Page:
Digital Heritage Mapping’s Diarna Project

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Digital Project Demonstration by Jason Guberman-Pfeffer

From Diarna’s website: Diarna is an initiative of Digital Heritage Mapping, a 501c3 non-profit organization using technology to map and preserve cultural heritage sites around the world. “Diarna” means “our homes” in Judeo-Arabic, a version of Arabic mixed with Hebrew spoken by Jews across the Middle East in numerous local dialects. Read an overview article about Diarna , the magazine of the Association for Jewish Studies.

Notes on the Diarna Project demonstration at the Center for Jewish History’s “From Access to Integration” conference:

“The New Jewish Geography: A Gateway, not a Destination”

The Diarna Project relies on researchers in the archives and researchers on the ground to map physical sites and connect them with archival resources. It did not set out to be an oral history project; however, increasingly, it has come to use place-based oral histories.

So far, they have mapped 650 sites. That is the conservative estimate; soon, they will plug them all into the new database system and be able to say for sure.

The use of Wikimapia (an online editable map – “you can describe any place on Earth. Or just surf the map discovering tons of already marked places.”) shows the advantage of having an open source in this type of undertaking. 

The possibilities are vast. An example: The Diarna Project can find old pictures of a synagogue in a now-defunct newspaper and connect that synagogue to a physical site. They can virtually guide someone down the streets of cities whose Jewish communities are largely gone and find the sites that tell their stories.

To show another level of integration, a project Diarna has done: They have identified the site of the Slat Saba, or Saba Synagogue, in Fez; built a data-layer on top of it that continues summary of information; included a bibliography and outside sources; found archival footage in a documentary on Morocco [see YouTube: DiarnaInfo, specifically this video]; and, though it is now a private home, virtually connect this physical site to its rich history.

As part of the demo, we are flying to Iran—“no airfare or passport required!”

In Hamadan, Iran: This synagogue’s Star of David may be the only Jewish star visible from space. (There was another, also in Iran, but it has since been destroyed.) The Diarna Project reached out to the architect who had helped restore site during the 1970s, including building its subterranean chapel. Then a digital architect build a model. Now Diarna is able to present the Tomb of Esther and Mordechai on another level—not only mapping the site in this 3D model, but also providing an experience that is unrivaled. You can even take a tour of the rooms.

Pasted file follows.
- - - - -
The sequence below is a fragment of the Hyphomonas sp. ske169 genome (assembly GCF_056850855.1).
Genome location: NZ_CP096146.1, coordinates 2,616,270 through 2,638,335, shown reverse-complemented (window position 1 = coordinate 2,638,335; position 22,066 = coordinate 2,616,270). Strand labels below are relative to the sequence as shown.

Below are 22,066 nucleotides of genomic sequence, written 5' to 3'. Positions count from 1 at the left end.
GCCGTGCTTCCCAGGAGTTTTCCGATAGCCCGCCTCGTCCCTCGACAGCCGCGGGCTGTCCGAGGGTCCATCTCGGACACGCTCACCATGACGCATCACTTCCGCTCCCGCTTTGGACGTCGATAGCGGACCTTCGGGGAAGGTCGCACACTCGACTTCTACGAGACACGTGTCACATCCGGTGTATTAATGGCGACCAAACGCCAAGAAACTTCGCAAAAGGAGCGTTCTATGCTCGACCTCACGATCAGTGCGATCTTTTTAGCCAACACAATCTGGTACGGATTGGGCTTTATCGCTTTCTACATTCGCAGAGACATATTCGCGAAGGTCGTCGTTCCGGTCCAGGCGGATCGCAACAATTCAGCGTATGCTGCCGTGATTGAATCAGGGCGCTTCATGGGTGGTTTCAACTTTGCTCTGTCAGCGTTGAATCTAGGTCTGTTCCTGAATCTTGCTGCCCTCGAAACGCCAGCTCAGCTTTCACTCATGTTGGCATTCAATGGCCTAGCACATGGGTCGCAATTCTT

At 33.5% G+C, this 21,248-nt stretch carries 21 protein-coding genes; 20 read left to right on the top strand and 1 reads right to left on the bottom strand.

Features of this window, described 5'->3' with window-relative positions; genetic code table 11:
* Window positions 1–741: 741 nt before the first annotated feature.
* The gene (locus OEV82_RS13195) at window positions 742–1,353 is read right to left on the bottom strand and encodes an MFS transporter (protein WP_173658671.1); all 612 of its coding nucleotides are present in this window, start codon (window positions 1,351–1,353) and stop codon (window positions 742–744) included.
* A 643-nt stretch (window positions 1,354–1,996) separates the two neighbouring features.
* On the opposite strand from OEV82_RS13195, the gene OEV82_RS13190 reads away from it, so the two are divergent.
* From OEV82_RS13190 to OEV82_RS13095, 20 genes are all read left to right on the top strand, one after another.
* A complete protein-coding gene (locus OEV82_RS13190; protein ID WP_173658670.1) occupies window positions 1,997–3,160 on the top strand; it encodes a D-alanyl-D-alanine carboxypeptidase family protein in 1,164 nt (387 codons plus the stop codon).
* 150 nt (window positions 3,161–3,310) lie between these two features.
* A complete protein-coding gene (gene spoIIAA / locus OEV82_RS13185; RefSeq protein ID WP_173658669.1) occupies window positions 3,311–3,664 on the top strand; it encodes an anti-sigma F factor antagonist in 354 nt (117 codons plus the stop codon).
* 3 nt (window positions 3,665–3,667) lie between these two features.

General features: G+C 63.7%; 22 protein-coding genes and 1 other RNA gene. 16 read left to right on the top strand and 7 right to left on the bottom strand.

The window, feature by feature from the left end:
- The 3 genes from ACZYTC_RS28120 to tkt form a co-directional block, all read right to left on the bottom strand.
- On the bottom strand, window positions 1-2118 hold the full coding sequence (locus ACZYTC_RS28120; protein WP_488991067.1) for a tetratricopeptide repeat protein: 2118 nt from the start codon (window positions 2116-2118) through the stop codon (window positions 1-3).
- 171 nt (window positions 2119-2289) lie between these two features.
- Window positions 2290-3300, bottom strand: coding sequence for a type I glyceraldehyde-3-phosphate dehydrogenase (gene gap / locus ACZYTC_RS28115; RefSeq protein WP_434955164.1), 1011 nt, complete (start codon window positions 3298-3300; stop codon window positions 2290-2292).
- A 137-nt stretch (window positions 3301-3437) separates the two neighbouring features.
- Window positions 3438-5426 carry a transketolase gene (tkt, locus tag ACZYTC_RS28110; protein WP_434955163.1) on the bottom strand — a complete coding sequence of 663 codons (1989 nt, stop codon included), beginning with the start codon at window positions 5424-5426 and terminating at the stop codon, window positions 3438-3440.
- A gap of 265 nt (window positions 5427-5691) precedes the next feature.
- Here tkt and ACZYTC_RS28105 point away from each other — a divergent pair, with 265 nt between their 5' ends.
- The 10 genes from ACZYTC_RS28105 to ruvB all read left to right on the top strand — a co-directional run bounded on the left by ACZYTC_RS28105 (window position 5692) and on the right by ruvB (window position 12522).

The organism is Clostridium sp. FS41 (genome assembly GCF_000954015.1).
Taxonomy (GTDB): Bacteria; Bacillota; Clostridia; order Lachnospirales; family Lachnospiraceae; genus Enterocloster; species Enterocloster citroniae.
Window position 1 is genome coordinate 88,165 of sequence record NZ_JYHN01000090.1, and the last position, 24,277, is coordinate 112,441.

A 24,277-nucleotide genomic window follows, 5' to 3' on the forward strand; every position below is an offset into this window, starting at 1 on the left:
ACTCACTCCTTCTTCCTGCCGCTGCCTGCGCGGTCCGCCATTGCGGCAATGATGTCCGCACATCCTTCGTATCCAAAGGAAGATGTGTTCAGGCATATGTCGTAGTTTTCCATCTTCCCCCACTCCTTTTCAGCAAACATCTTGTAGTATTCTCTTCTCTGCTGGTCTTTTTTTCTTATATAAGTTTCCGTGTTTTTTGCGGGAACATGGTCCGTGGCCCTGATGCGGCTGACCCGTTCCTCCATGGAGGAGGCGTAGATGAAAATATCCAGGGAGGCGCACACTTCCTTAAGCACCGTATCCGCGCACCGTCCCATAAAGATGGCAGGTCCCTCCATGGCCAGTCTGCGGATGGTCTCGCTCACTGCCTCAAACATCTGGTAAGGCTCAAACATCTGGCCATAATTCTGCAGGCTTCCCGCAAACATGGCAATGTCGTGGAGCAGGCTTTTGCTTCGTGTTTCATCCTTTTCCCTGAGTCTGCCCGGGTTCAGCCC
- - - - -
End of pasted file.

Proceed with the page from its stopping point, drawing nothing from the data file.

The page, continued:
The work is difficult, time-consuming, not completely formalized. Originally, Diarna Project reps had to present on two laptops (one with Google Earth, one with photos). Now, the materials are increasingly published by Google, which makes them accessible to the billions of users on Google Earth.

The Diarna Project has many goals for the future. One is to develop increasingly compelling formats to present this information. Also, a comparatively small amount of what Diarna has done is actually published online. But the Diarna Project has defined its role: to provide a graphic data layer and then leave the destination, interpretation and contextualization of data to scholars in the field. Unless this material is made accessible, the conversation will forever be limited. 

Now, for a short window in time, technological feasibility has caught up with the exigency of human memory. Perhaps this will last for another five years—this is the time we have to document the memories of people who have left these communities.

The Diarna Project seeks to make as much of this information accessible as possible.

Thanks to YouTube, you can watch “Diarna Re-Opens Tripoli’s Dar Bishi Synagogue”:

From Diarna: Media reporters abound about the efforts of Dr. David Gerbi to restore the dilapidated Dar Bishi Synagogue, a former fixture of Tripoli’s Hara Kebira (old Jewish Quarter). Gerbi, a Libyan Jew who has lived in exile since 1967, returned to his ancestral home this past spring as a volunteer in support of the anti-Gaddafi regime revolutionaries. Remaining after the fall of Col. Muammar Gaddafi, Gerbi single-handedly re-opened Dar Bishi for prayer — his own, as the last member of the disbanded indigenous Jewish community died in 2003 — and began restoring the synagogue by clearing decades of accumulated debris.

The work was abruptly put on indefinite hold on October 8th, Yom Kippur (the Jewish holiday of atonement), when hundreds of protesters gathered in Tripoli and Bengazi to assert “There is no place for the Jews in Libya.” Gerbi was prevailed upon to leave the country after protesters attempted to storm his hotel and disagreements arose with the provisional government about whether he had received the proper authorizations.

While there is no telling when he might be able to return or if the synagogue will ever be restored, Diarna has created an exclusive digital reconstruction of Dar Bishi. The video above features a tour of our 3-D model intermixed with archival and contemporary photographs.

Learn more here.

Check out Diarna’s YouTube channel here

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